Tuesday, December 30, 2008

Lost Genre Guild - Day 2


Light at the Edge of Darkness (read more here) is an anthology of short speculative fiction, including work by members of the Lost Genre Guild, written from a Biblical worldview.

Because others have already presented several excellent reviews, I've snagged a few comments from the anthology's page on Amazon.com, and included them below:

Many of the tales were horrific, sad, dark, and oppressive, but one thing remained the same throughout: there was always a ray of Light at the edge of the Darkness. Sometimes the heroes were saved from physical death, sometimes they weren't, but always they knew they would be saved to eternal life. The truth of the gospel, of Jesus' redemption, was ever present. This is the core that holds everything together. One of the strong points overall is the way the authors weave the Biblical truths, particularly of Jesus' sacrifice, love, and redemption.
- Catharine Hassan

This book is a very enjoyable read. It runs the gambit of fantasy and science-fiction
to suspense and even westerns. Best of all, the stories within will make you stop and think long after you have finished reading.
- Timothy A. Hicks

Beware, though, as you read through these stories many may be disturbing because they cause you to see the world differently. You will meet greedy aliens, doubting martyrs, and a righteous man rewarded for his righteousness ... well, I don't want to give that one away, but it may mess up your theology when you read it.
- Terri Main

For readers who like hors d'oeuvres before the main meal, here's the opening paragraph of a longer work included in the anthology, Undeniable by A.P. Fuchs:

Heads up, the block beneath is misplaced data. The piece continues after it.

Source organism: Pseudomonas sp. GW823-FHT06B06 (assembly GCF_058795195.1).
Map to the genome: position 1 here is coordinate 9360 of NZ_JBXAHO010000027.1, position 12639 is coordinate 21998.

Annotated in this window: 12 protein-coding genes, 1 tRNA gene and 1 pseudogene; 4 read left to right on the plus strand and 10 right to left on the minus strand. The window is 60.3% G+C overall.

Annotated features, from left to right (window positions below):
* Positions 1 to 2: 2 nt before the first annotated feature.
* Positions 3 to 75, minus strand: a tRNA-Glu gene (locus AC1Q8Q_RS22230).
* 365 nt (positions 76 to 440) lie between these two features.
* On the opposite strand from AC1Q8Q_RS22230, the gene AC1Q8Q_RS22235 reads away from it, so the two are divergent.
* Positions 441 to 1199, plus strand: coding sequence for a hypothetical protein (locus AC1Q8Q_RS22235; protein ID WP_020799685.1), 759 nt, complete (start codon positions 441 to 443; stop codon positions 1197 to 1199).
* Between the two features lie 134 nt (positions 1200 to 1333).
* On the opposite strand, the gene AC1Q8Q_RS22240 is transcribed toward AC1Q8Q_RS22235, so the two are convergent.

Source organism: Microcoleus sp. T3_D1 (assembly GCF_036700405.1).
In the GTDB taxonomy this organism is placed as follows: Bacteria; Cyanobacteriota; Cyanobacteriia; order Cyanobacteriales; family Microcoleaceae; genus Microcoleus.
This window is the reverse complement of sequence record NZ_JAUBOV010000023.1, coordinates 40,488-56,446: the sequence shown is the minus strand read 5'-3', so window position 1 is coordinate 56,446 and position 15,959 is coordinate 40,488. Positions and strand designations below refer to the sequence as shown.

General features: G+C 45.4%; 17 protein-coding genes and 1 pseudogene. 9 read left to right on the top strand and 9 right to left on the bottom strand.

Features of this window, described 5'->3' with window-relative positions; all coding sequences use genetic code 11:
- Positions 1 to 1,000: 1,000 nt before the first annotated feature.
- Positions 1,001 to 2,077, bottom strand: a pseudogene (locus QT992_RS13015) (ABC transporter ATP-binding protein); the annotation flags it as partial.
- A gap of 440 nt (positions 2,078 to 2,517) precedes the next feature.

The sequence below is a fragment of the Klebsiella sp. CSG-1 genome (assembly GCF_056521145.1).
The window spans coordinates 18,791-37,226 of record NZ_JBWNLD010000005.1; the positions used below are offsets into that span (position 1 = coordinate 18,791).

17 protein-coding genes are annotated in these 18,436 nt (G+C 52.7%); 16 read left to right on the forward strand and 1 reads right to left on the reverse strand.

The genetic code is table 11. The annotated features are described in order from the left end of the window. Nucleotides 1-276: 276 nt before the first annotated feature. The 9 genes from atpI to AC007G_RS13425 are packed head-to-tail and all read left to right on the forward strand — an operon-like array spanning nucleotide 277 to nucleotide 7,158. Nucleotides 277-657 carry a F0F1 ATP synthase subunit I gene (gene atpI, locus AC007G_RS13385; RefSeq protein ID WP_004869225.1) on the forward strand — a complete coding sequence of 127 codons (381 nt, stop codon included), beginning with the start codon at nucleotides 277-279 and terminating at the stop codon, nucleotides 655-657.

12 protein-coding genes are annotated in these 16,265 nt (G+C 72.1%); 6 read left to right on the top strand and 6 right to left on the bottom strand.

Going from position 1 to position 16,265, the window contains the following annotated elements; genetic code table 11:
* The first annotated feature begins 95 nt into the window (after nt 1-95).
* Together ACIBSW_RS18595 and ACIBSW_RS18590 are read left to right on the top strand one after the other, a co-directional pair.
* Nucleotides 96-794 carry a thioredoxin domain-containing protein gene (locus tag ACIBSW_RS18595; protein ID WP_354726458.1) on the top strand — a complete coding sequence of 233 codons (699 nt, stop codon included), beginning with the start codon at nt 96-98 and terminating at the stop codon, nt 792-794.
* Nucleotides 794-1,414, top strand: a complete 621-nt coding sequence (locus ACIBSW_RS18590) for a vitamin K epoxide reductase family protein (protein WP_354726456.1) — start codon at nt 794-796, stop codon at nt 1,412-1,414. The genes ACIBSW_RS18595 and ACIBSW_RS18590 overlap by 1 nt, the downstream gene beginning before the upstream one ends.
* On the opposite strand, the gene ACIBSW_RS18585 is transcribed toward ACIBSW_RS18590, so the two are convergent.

DUNCAN JAMES TOUCHED THE tender, bumpy flesh around his eyes. Carefully, he trailed his index finger from the outer rim of his left eye socket to the middle here his eyeball once sat. A razor-sharp sting of hot pain pierced the fragile area the second his finger made contact. He sharply tugged his finger away. The pricks of tears instinctively formed at the corners of his eyes but he wasn’t sure if they’d even leak out. The openings of the tear ducts were no doubt seared shut. And he was right. No tears came, but he’d give anything for even a few drops, anything to let him know he was still human.

For folks who can sit on the couch and eat dinner while watching Doc Robbins perform an autopsy on CSI, that's pretty darn intriguing. Let the feast begin.

3 comments:

The Texican said...

Happy New Year Keanan! Hope the ankle heals properly, and you new personal trainer takes it easy on you. Maybe I'll take a "Walkabout" when the winter fades. Pappy

TWCP Authors said...

Thank you for your posts -- this one in particular that highlights Light at the Edge of Darkness.

Good passage you chose from A.P. Fuchs novelette--it is an incredible story and even though I am not a horror fan, I loved every word. I was more than a fly on the wall, I was Duncan James when I read this story for the first time.

We did receive a thumbs-down review on amazon because of this story. The reviewer said it gave her nightmares . . . which in turn spurred a whole spree of selling because it was just what some of the horror fans wanted to hear!

cyn

KEANAN BRAND said...

Tex - The ankle is indeed better, and would probably be MUCH better if I didn't need to walk about for work. However, I hobble, and the kids at work laugh at me for falling out of the van, but they still "snap to" whenever I have to deal with rule infractions, so I don't think there's too much loss of discipline in the ranks as a result of all the humor at my expense.

Cyn - You're welcome. And a thumbs-down review because a book does its job too well? Sounds to me like resounding applause!